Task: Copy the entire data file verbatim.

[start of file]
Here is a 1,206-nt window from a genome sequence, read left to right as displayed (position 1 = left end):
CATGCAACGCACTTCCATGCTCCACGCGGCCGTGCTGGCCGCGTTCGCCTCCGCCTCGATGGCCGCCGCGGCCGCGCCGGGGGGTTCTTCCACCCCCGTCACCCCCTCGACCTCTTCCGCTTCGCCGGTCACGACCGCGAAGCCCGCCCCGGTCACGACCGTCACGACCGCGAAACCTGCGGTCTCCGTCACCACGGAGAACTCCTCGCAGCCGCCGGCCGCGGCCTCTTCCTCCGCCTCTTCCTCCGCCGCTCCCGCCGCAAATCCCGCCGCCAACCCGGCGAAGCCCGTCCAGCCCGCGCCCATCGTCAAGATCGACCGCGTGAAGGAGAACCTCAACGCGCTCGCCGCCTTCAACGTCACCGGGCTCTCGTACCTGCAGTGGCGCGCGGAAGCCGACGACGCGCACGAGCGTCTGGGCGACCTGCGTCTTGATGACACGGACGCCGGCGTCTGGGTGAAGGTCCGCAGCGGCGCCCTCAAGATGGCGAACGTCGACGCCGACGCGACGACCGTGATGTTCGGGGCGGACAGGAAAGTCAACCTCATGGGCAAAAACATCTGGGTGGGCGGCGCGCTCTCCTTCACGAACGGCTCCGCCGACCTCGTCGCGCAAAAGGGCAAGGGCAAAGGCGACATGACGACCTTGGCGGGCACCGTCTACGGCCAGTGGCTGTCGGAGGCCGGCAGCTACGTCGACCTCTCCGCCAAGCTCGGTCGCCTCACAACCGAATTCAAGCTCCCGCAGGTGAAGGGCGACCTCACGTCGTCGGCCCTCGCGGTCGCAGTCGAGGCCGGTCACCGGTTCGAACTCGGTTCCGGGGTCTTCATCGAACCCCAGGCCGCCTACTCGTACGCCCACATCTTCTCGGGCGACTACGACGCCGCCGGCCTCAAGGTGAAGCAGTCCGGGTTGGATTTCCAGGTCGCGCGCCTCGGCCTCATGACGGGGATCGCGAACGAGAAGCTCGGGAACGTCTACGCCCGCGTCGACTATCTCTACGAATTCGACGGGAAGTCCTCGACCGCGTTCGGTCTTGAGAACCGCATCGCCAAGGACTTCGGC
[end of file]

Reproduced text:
Here is a 1,206-nt window from a genome sequence, read left to right as displayed (position 1 = left end):
CATGCAACGCACTTCCATGCTCCACGCGGCCGTGCTGGCCGCGTTCGCCTCCGCCTCGATGGCCGCCGCGGCCGCGCCGGGGGGTTCTTCCACCCCCGTCACCCCCTCGACCTCTTCCGCTTCGCCGGTCACGACCGCGAAGCCCGCCCCGGTCACGACCGTCACGACCGCGAAACCTGCGGTCTCCGTCACCACGGAGAACTCCTCGCAGCCGCCGGCCGCGGCCTCTTCCTCCGCCTCTTCCTCCGCCGCTCCCGCCGCAAATCCCGCCGCCAACCCGGCGAAGCCCGTCCAGCCCGCGCCCATCGTCAAGATCGACCGCGTGAAGGAGAACCTCAACGCGCTCGCCGCCTTCAACGTCACCGGGCTCTCGTACCTGCAGTGGCGCGCGGAAGCCGACGACGCGCACGAGCGTCTGGGCGACCTGCGTCTTGATGACACGGACGCCGGCGTCTGGGTGAAGGTCCGCAGCGGCGCCCTCAAGATGGCGAACGTCGACGCCGACGCGACGACCGTGATGTTCGGGGCGGACAGGAAAGTCAACCTCATGGGCAAAAACATCTGGGTGGGCGGCGCGCTCTCCTTCACGAACGGCTCCGCCGACCTCGTCGCGCAAAAGGGCAAGGGCAAAGGCGACATGACGACCTTGGCGGGCACCGTCTACGGCCAGTGGCTGTCGGAGGCCGGCAGCTACGTCGACCTCTCCGCCAAGCTCGGTCGCCTCACAACCGAATTCAAGCTCCCGCAGGTGAAGGGCGACCTCACGTCGTCGGCCCTCGCGGTCGCAGTCGAGGCCGGTCACCGGTTCGAACTCGGTTCCGGGGTCTTCATCGAACCCCAGGCCGCCTACTCGTACGCCCACATCTTCTCGGGCGACTACGACGCCGCCGGCCTCAAGGTGAAGCAGTCCGGGTTGGATTTCCAGGTCGCGCGCCTCGGCCTCATGACGGGGATCGCGAACGAGAAGCTCGGGAACGTCTACGCCCGCGTCGACTATCTCTACGAATTCGACGGGAAGTCCTCGACCGCGTTCGGTCTTGAGAACCGCATCGCCAAGGACTTCGGC